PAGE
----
The month of Elul, which begins on Sunday, is the month of preparation and connection that leads us into the High Holiday season.
In the Sephardi tradition, the special penitential prayers known as Selichot are recited very early in the morning every day during Elul. Ashkenazi Jews have the tradition of a midnight (or close to midnight) service the Saturday night, or two Saturday nights before Rosh HaShanah, and then every morning until then. The service is a musical and liturgical trigger for the days to come, introducing the themes of selichot through the passionate prayers that ask for forgiveness, modeled on Moses’ plea on behalf of the people after the episode of the Golden Calf.
This year, the first selichot service is on Saturday night September 8th and at Bonai Shalom, we have a special program before the service with the performance of an extraordinary new work by Dr. Michael Kagan called God’s Prayer: the Sacred Task of Living.
God’s Prayer is a recently published book of prayer, poetry, modern-day psalms. It expresses the Creator’s deep pain at the state of our planet and Her loving prayer that we pull back from the edge, clear up the mess and make this home into a better place for all. The message in this ‘prophetic vision’ is of critical importance to the well-being of human life on this planet. It is addressed particularly to followers of the Abrahamic faiths – Judaism, Christianity and Islam, but is relevant to people of all faiths. Kagan and his wife, Rabbi Ruth Gan Kagan, live in Jerusalem and are long-time friends of Congregation Bonai Shalom.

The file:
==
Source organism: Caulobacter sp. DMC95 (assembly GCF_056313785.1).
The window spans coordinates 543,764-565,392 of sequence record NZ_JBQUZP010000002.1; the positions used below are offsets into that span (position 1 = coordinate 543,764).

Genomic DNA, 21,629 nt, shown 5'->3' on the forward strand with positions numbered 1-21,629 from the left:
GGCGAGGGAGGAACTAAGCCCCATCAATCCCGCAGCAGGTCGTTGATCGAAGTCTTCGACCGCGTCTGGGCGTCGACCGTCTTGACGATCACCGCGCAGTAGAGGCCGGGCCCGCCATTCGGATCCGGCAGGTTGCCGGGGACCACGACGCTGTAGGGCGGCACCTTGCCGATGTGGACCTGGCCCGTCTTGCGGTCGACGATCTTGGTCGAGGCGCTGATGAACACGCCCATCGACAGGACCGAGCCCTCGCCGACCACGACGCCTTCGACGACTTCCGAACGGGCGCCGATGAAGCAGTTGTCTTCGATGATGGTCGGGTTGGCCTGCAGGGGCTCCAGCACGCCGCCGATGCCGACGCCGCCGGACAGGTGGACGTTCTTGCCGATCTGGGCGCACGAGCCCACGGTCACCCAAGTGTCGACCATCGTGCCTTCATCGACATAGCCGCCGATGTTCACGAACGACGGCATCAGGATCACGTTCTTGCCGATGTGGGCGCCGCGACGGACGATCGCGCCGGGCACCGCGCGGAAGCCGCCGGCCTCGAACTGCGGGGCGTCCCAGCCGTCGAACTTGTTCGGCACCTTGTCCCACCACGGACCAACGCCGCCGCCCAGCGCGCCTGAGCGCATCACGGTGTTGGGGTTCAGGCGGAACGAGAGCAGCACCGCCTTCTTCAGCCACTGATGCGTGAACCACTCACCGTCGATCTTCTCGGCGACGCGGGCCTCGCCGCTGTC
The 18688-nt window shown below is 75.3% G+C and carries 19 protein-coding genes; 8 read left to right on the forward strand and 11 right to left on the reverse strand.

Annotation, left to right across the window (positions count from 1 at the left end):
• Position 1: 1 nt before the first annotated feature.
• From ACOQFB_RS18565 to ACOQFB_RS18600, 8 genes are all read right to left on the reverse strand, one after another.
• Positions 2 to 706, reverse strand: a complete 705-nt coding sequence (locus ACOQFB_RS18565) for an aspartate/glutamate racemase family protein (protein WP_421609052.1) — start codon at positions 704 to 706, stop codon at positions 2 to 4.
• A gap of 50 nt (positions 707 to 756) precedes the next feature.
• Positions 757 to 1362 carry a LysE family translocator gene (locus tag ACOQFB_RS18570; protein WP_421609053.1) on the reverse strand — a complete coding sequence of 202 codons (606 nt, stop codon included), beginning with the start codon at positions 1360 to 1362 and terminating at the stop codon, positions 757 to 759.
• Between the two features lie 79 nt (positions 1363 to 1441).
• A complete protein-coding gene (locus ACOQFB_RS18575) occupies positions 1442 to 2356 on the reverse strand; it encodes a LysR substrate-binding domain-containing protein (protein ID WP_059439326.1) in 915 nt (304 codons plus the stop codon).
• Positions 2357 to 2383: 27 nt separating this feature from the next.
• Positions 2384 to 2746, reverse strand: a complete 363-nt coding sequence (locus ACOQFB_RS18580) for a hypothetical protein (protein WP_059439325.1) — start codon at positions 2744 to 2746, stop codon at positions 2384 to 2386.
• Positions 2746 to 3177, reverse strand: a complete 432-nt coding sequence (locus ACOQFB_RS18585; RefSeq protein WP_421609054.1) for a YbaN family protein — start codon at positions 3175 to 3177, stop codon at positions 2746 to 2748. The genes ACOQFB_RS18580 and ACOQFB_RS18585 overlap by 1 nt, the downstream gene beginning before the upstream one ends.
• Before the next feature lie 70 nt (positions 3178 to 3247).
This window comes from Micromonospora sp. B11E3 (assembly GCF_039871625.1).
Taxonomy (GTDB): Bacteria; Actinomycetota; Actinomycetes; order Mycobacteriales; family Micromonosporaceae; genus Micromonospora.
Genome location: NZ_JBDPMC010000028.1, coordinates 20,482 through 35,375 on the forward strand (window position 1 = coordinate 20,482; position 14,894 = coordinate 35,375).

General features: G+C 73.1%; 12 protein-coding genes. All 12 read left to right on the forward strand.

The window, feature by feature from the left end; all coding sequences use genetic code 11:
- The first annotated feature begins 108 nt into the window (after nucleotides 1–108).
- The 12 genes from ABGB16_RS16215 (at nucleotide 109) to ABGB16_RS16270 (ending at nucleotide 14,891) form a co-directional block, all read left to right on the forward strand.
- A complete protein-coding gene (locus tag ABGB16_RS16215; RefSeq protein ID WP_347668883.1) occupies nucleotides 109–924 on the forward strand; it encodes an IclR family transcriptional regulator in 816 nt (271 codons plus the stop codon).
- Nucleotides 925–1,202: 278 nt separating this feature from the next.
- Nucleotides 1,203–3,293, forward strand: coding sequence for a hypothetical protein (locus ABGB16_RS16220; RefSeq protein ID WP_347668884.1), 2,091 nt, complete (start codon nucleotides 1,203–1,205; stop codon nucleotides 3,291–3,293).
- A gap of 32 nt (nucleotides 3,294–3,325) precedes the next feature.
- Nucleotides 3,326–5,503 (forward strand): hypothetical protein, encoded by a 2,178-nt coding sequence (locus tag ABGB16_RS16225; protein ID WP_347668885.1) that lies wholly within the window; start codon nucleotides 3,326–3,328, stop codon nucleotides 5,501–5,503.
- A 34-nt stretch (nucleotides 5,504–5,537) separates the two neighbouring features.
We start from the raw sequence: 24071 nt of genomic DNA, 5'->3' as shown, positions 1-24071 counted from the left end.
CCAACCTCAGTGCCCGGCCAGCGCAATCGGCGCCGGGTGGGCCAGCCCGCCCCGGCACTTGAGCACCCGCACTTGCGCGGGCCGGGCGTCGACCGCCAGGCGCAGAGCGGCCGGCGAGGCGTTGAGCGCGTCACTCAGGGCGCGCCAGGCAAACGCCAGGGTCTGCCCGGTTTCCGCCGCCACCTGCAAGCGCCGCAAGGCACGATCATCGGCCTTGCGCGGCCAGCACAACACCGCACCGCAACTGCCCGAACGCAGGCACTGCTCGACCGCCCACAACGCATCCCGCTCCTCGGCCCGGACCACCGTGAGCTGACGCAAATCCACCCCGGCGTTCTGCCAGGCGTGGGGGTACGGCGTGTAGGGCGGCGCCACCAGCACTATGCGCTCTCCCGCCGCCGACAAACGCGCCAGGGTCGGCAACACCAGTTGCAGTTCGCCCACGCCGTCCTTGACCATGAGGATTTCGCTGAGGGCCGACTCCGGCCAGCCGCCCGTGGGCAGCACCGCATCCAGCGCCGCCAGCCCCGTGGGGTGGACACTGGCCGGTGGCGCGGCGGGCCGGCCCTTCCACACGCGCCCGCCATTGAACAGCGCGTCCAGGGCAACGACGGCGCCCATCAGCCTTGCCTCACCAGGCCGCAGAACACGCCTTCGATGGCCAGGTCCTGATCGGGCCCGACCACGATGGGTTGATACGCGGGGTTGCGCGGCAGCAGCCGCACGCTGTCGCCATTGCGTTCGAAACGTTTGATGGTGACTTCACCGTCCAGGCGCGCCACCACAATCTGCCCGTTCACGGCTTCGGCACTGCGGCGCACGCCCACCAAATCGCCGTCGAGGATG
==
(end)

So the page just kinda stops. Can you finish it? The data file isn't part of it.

This dramatic and stirring presentation will be performed by Jan Kirschner, Charna Rosenholtz, Pamela Sherman and Rabbi Marc Soloway on Saturday September 8th from 8:45 pm to midnight. Here is the full schedule:
- 8.45pm – Havdalah
- 9pm – dramatic reading of “God’s Prayer”, followed by a discussion
- 10.30pm – Break and light refreshments
- 11pm – Selichot Service led by Jan Kirschner and Rabbi Marc, setting the liturgical mood for the season
This program is open to the community and will be held at Congregation Bonai Shalom, 1527 Cherryvale Road.